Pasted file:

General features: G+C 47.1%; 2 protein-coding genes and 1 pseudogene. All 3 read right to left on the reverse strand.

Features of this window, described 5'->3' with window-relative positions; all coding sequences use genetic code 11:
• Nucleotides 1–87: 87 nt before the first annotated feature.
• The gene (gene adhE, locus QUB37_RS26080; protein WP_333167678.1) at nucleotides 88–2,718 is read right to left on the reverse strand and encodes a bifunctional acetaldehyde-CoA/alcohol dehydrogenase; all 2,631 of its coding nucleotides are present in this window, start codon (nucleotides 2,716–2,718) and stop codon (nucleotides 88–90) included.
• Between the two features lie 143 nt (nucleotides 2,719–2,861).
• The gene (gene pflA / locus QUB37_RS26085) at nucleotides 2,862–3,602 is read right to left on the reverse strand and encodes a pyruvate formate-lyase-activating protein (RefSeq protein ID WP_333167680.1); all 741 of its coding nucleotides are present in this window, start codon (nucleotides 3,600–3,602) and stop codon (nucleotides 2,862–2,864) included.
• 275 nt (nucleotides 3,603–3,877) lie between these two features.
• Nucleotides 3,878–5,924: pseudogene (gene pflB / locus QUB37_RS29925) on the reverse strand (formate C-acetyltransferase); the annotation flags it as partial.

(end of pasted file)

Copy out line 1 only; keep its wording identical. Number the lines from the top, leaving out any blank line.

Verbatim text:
General features: G+C 47.1%; 2 protein-coding genes and 1 pseudogene. All 3 read right to left on the reverse strand.